Effect of desflurane exposure on depression-like behaviors of mice. Desflurane-treated mice exhibited no postanesthetic effects in any behavioral tests. (a) Effect of desflurane exposure on depression-like behavior assessed by the Porsolt forced swim test. The mean immobile time during last 4 minutes of each group is shown. (b) Effect of desflurane exposure on depression-like behavior also assessed by the tail suspension test. The mean latency to first immobile episode of each group is shown. Data are shown as mean ± SEM. P > 0.050.

Sociability

In the social interaction test, the interaction times per contact were similar in the two groups (F (1, 18) = 0.62, NS, η2 = 0.004; Fig. 5a), and so were the winning percentages in the tube test (χ2 = 0.8, NS, Ø = 0.20; Fig. 5b).

Fig. 5
Fig. 5:
Effect of desflurane exposure on sociality of mice. Desflurane-treated mice exhibited no postanesthetic effects in any behavioral tests. (a) Effect of desflurane exposure on sociality assessed by the social interaction test. The mean interaction time per contact of each group is shown. (b) Effect of desflurane exposure on social dominance/aggressiveness assessed by the tube test. The winning percentage of each group is shown. Data are shown as mean ± SEM, except winning percentages in the tube test.

Attention

In the prepulse inhibition test, the control and desflurane-treated groups showed similar levels of startle response to each startle stimuli: in both groups, the more intense the pulse, the larger the response (main effect of anesthesia: F (1, 18) = 1.32, NS, partial η2 = 0.068; main effect of pulse: F (1, 18) = 40.10, P < 0.001, partial η2 = 0.690; interaction: F (1, 18) = 0.71, NS, partial η2 = 0.038; Fig. 6a). The percentage of prepulse inhibition was also similar in the two groups. A three-way ANOVA (anesthesia × prepulse × pulse) revealed that there were no significant differences (main effect of anesthesia: F (1, 18) = 0.11, NS, partial η2 = 0.006; main effect of prepulse: F (1, 18) = 2.96, NS, partial η2 = 0.141; main effect of pulse: F (1, 18) = 2.53, NS, partial η2 = 0.123; all of interactions between these factors were NS; Fig. 6b). In the latent inhibition test, both control and desflurane-treated groups displayed latent inhibition effect; the P group had significantly lower freezing levels during the white noise presentation period than did the NP group. A three-way ANOVA [anesthesia × pre-exposure × conditioned stimulus (CS)] revealed that significant main effects of Pre-exposure F (1, 36) = 12.11, P < 0.001, partial η2 = 0.252) and CS (F (1, 36) = 452.72, P < 0.001, partial η2 = 0.926, and significant interaction between these factors F (1, 36) = 7.84, P < 0.01, partial η2 = 0.179, whereas main effect of Anesthesia F (1, 36) < 0.01, NS, partial η2 < 0.001 and interactions between Anesthesia and other factors were NS (Ps > 0.1). A post-hoc test revealed a significant difference between NP group and P group only while white noise was presented (pre-CS: F (1, 36) = 3.08, P < 0.1, partial η2 = 0.079, Fig. 6c; during-CS: F (1, 36) = 11.92, P < 0.001, partial η2 = 0.249, Fig. 6d).

Fig. 6
Fig. 6:
Effect of desflurane exposure on attention of mice. Desflurane-treated mice exhibited no postanesthetic effects in any behavioral tests. (a and b) Effect of desflurane exposure on sensory-motor gating, an involuntary information filtering system, assessed by prepulse inhibition test. (a) The mean magnitude of acoustic startle response evoked by 110 and 120 dB white noise of each group is shown. Both desflurane-treated and control groups showed increment in startle responses with increasing stimulus intensity. (b) The mean percentage of prepulse inhibition to each pulse (110 and 120 dB) preceded by each prepulse (74 and 78 dB) of each group is shown. The percentage of prepulse inhibition was calculated as follows: [(startle response for pulse alone − startle response for pulse with prepulse)/startle response for pulse alone] × 100. Both desflurane-treated and control groups showed same level of prepulse inhibition. (c and d) Effect of desflurane exposure on learned selective attention, the ability to learn to ignore irrelevant information, assessed by latent inhibition test. Weaker conditioned response (i.e. lower percentage of freezing) in the pre-exposed groups (P) compared to the non-pre-exposed groups (NP) during conditioned stimulus (CS; i.e. white noise) presentation reflects the latent inhibition effect. (c) The mean percentage of freezing in pre-CS presentation of each NP and P group is shown. There were no differences in percentage of freezing between NP and P groups, and between desflurane-treated and control groups. (d) The mean percentage of freezing during CS presentation of each NP and P group is shown. Both desflurane-treated and control groups showed similar latent inhibition effect (i.e. lower percentage of freezing in P groups than NP groups). Data are shown as mean ± SEM. *P < 0.001. NP, non-pre-exposed; P, pre-exposed.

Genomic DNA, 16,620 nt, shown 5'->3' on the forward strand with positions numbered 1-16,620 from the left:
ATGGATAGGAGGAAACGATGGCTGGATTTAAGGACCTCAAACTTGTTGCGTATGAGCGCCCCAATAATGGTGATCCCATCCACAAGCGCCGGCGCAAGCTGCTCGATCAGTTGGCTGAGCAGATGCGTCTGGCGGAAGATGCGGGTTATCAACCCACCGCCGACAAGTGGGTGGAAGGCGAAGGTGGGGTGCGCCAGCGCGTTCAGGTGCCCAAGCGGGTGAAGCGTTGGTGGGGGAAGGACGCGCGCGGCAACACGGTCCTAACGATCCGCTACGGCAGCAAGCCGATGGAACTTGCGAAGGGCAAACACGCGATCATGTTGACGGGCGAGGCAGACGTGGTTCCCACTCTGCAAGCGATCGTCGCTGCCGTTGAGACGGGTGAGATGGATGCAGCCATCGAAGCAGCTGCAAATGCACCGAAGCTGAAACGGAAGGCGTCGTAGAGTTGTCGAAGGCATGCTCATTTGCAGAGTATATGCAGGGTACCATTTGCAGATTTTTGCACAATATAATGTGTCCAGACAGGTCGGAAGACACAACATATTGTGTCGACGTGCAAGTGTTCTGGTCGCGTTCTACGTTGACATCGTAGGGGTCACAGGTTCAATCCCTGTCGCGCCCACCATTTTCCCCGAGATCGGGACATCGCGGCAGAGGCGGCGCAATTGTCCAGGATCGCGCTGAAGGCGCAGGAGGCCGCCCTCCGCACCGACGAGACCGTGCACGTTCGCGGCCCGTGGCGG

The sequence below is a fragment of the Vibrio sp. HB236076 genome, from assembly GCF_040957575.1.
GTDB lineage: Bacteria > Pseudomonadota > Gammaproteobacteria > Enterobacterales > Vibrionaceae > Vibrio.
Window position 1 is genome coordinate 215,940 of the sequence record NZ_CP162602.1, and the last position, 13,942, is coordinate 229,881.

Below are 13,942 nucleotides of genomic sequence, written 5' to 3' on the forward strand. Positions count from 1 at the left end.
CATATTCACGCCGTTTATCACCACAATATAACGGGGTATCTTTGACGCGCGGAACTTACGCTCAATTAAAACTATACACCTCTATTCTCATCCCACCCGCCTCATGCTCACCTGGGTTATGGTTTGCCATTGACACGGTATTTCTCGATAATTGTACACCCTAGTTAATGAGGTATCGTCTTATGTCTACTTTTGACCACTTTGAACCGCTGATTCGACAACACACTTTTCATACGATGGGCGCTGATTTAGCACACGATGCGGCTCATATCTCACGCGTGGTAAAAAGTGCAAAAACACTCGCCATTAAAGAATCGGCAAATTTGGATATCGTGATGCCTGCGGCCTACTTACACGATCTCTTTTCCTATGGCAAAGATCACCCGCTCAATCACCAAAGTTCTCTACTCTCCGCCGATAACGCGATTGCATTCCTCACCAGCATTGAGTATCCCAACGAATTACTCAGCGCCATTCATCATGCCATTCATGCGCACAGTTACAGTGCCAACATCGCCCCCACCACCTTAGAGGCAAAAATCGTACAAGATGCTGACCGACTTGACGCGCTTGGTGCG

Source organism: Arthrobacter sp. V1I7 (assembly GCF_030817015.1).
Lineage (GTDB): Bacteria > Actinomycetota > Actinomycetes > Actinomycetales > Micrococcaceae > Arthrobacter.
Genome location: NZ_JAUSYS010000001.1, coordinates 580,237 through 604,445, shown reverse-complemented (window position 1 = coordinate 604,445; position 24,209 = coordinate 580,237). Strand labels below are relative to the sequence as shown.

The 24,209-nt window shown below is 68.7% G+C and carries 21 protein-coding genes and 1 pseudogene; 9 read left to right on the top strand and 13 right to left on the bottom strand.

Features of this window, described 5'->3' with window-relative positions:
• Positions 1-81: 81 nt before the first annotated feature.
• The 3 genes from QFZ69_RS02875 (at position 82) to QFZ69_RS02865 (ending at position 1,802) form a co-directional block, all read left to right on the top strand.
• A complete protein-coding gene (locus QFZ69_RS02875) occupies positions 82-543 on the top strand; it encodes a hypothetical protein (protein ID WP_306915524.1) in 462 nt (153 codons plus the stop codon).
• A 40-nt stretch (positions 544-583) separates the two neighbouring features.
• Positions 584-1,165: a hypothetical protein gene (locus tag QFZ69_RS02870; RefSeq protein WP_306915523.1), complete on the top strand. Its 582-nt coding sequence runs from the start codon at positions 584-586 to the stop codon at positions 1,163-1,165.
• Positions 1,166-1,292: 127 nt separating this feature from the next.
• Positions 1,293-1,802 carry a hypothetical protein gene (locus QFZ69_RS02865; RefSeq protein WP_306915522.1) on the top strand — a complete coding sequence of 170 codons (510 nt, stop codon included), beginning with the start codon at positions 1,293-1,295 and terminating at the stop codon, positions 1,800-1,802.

Learning functions

In the novel place/object recognition test, control and desflurane-treated groups showed similar exploring times during the habituation period. Furthermore, both groups showed similar tendency to explore displaced and novel objects (Place: F (1, 18) = 0.09, NS, η2 = 0.005; objects: F (1, 18) = 0.07, NS, η2 = 0.004; Fig. 7a). In the social recognition test, the two groups showed similar tendency to explore the novel mouse (F (1, 18) = 1.05, NS, η2 = 0.055; Fig. 7a). In the contextual fear conditioning test, the two groups displayed a similar level of freezing during the contextual. A two-way ANOVA (anesthesia × time) revealed that both groups followed similar time courses (main effect of anesthesia: F (1, 18) = 0.30, NS, η2 = 0.016; main effect of time: F (4, 72) = 4.84, P < 0.005, partial η2 = 0.212; interaction: F (4, 72) = 0.94, NS, partial η2 = 0.050; Fig. 7b). In the cued fear conditioning test, the same tendency as contextual fear conditioning was observed. A three-way ANOVA (anesthesia × CS × time) revealed that both groups showed CS induced increment in freezing with similar time courses (main effect of anesthesia: F (1, 18) = 0.02, NS, η2 = 0.001; main effect of CS: F (1, 36) = 410.24, P < 0.001, partial η2 = 0.958; main effect of time: F (2, 36) = 12.97, P < 0.001, partial η2 = 0.419; all of interactions between these factors were NS; Fig. 7c).